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Old 08-09-2014, 03:03   #16
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Re: ARC Provisioning

some thoughts...
3gm of salt a day? 3 kg is going to last 3 years...
Yoghurt... I was taught how to keep a yoghurt production line going at sea by a spaniard...the one that bought all the salt
Porridge... not a lot of takers in hot wx in my experience,
Citrus? wash all in vinegar when it comes on board.
Cereal bars for the night watches... better than chocolate in a warm climate.
5 minute noodles ( fortified with Tabasco) and packet soup ... staples in Patagonia... are hard to shift in warmer weather....
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Old 08-09-2014, 03:09   #17
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ARC Provisioning

We had several mornings where porridge was very popular.

We mostly did stews , and or pasta dishes , careful with all that hot water folks

I did miss the odd Sunday fry up for breakfast !! , we did have some bacon rolls/butties now and again ! One guy like sugar sandwiches and another liked crisps ( chips ) sandwiches. !!

And 3 full sized serano hams , are you kidding me. !!!

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Old 08-09-2014, 03:16   #18
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Re: ARC Provisioning

and also.... salami, big jars of those german dill pickles, tins or jars of capsicum/peppers, olives,.....
And cabbage... don't cut it... peel it... will last for months.... my record is over three months.
And UHT fruit juice... I budget on a litre a day for 2 to 4 peoples
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Old 08-09-2014, 03:23   #19
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Re: ARC Provisioning

Well guys,

to each his (her) own. Do note that I said this was Peters list. It is based on foods he prepares. Obviously, tastes differ (regionally and culutrally) and a shopping list will reflect that.

Personally I agree with baking frresh bread every other day. And the pints of cream are for making the sauces that can turn "survival food" into an excellent dinner.

For some, this will be inspirational (I hope) for others not.

so be it
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Old 08-09-2014, 03:30   #20
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ARC Provisioning

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Originally Posted by carstenb View Post
Well guys,



to each his (her) own. Do note that I said this was Peters list. It is based on foods he prepares. Obviously, tastes differ (regionally and culutrally) and a shopping list will reflect that.



Personally I agree with baking frresh bread every other day. And the pints of cream are for making the sauces that can turn "survival food" into an excellent dinner.



For some, this will be inspirational (I hope) for others not.



so be it

It's very gourmet, and refrigeration centric, it's obviously a big boat ( 6 crew) with lots of galley facilities, I suspect the average 3-4 crew 40 footers aren't quite so lavish ! ( but then I learnt to sail with a guy that thought bread and butter sandwiches were all a crew ever needed !!!

Nice one, though , I could see it's the output of someone that likes cooking
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Old 08-09-2014, 03:32   #21
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Re: ARC Provisioning

Curry powder? Bolst's is my favourite.... you can curry anything ( beef, lamb, chook, fish, veg, goat, dog) but good curry powder can be hard to find in foreign parts
Also chutney.... ditto... can be hard to find at a decent price.

Those were amongst the few things I used to fly into my yacht in SA.. curry powder, chutney, good Korean or Indon 5 minute noodles, Branston pickle....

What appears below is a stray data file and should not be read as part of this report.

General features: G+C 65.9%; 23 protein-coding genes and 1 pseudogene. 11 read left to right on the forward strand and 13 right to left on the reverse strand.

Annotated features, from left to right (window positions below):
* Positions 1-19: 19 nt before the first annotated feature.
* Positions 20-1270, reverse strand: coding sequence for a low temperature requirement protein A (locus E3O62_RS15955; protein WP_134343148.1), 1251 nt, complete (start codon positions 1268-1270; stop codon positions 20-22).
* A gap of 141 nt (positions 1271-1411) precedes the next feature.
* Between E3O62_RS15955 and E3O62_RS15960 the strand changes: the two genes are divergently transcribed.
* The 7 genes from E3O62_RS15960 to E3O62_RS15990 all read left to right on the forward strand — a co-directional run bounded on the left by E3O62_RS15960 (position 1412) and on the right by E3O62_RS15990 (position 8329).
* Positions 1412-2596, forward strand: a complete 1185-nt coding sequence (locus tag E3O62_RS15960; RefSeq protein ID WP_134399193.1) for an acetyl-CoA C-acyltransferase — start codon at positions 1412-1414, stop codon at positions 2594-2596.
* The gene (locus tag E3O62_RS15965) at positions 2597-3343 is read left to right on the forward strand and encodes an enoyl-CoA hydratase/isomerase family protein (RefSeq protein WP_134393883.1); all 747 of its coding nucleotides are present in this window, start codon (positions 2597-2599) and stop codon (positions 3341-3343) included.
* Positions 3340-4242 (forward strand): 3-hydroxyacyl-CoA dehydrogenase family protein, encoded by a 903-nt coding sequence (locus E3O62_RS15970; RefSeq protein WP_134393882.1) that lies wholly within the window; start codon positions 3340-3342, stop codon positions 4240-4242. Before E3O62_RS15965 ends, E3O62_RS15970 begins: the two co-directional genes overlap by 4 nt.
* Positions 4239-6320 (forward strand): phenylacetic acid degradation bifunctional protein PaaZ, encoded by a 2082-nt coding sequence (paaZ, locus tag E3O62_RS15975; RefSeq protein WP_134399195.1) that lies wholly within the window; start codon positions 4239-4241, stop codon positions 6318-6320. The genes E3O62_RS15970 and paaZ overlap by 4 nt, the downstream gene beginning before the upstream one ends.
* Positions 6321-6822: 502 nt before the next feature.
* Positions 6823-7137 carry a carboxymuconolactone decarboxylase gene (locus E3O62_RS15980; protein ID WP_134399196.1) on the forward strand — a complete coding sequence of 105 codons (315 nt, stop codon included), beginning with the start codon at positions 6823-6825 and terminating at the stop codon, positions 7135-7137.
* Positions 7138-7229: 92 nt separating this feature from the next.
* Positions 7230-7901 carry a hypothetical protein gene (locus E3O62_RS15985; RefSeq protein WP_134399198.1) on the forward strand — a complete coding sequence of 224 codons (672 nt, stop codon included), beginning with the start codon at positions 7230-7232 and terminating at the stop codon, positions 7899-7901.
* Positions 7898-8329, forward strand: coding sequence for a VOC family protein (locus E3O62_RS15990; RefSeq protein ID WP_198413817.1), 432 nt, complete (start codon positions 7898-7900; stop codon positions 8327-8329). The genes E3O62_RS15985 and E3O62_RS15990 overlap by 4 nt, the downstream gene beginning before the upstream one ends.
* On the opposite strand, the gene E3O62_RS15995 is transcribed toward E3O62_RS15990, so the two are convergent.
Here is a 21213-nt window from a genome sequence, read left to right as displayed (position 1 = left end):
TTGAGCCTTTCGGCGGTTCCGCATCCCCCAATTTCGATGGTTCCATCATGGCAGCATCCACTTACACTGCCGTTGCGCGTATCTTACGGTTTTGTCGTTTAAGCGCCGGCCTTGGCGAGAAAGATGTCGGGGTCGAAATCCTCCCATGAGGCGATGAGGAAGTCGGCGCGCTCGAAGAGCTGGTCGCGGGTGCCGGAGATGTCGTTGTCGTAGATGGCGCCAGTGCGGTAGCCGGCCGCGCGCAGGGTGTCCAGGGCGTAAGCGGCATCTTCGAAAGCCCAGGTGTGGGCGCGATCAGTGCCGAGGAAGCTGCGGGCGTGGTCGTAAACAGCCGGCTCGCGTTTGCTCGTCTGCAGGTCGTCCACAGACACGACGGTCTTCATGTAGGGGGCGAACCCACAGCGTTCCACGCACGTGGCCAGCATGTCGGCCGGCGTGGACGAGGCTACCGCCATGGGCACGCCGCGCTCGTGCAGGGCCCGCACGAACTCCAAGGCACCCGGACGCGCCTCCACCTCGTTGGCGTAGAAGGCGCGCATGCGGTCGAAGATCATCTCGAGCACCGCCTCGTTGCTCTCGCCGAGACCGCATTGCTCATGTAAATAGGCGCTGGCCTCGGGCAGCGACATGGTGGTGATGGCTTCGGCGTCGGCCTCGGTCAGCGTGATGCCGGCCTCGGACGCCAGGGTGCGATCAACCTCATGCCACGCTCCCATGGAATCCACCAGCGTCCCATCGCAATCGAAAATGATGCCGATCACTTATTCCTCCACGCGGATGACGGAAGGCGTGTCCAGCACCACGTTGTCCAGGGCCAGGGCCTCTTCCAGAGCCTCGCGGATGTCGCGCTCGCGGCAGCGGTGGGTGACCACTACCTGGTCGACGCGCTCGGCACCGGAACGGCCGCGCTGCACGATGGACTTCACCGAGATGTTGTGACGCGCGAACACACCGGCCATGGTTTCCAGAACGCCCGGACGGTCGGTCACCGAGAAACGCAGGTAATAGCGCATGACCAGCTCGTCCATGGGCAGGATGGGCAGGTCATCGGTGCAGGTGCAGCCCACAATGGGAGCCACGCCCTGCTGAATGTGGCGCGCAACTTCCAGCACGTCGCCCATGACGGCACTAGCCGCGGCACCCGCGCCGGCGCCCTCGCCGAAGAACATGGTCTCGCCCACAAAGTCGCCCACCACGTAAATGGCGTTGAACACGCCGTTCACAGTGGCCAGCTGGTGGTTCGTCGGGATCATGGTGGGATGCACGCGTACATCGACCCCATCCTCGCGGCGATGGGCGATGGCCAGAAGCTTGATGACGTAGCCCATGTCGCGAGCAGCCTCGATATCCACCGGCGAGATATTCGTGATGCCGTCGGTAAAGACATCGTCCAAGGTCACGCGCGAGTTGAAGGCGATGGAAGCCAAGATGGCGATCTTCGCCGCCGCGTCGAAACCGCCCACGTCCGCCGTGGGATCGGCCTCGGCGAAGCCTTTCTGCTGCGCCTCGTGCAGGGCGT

Oh.. and sail with some hot roast chicken if you can... catering sorted for the first 2 or 3 days...
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Old 08-09-2014, 03:59   #22
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Re: ARC Provisioning

Hmm! being an Aussie, I wonder about the one drink a day rule. Even our Navy works on 2 beers per man (woman) a day. I usually leave that up to the crew but being Aussies, 2 or 3 drinks spread over the day from lunch time onwards has never caused me a problem. In cooler climates, a dash of rum in ones coffee while on night watch is most enjoyable. Hence only 2 bottles of rum would never do! Besides spirits are cheap in the Caribbean but not in the Pacific, so stock up.

Re salt - my background is Air Force catering has proven that salt is a definite tropical requirement. Tropics result in excessive water consumption which leaches salt from the body and added salt to cooking not only replaces body salt but also prevents salt osmosis occurring where the natural salts within the food (vegetables in particular) are leached from the cooking water.Creates a salt block so to speak. Hence salt in the tropics isn't the boggy man purists believe it to be.
I've tried petroleum jelly on eggs which coupled with turning weekly has kept them for 5 - 6 weeks. Turning the eggs in their cartons ensures that the yolks don't settle against the shell which then becomes the point where air enters the egg sending it off.

Without being rude to my USA friends, but in some 60,000 miles of cruising I've found they have too great a dependence of fridges and freezers. Sure they are great and I have both on my Cheoy Lee 43 pilot house ketch, but make sure that you have back up non perishables in case of refrigeration breakdownds, the South Pacific ain't the place for refrigeration repairs!

Stock up with your particular brand of coffee. I found that most of the instant coffees in South America need a dash of rum to make them palatable! Bloody horrible stuff! Snacks are another thing you cannot have enough of. Especially when making landfalls and inviting others aboard for sundowners. with the advent of UHT dips and cheeses, there is a wide variety of snacks to keep both the crew and visitors happy. Don't forget simple things like papadoms which can be microwaved and served with dips, cheeses, etc.

Provisioning is fun, take abouar dwhat you like but go easy on the perishables.

Fair winds and slight seas

Evan
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Old 08-09-2014, 05:10   #23
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Re: ARC Provisioning

Hi Evan,

On the booze side, i am a little less puritanical than most. On a nice night, solo, when the weather is agreeable I will have 3 or 4 beers.

With crew, i think adults are fine. And have a few beers at dinner but the on watch person can keep it to one, and the person about to start watch to make sure his blood alcohol will be under .05 at the beginning of the shift.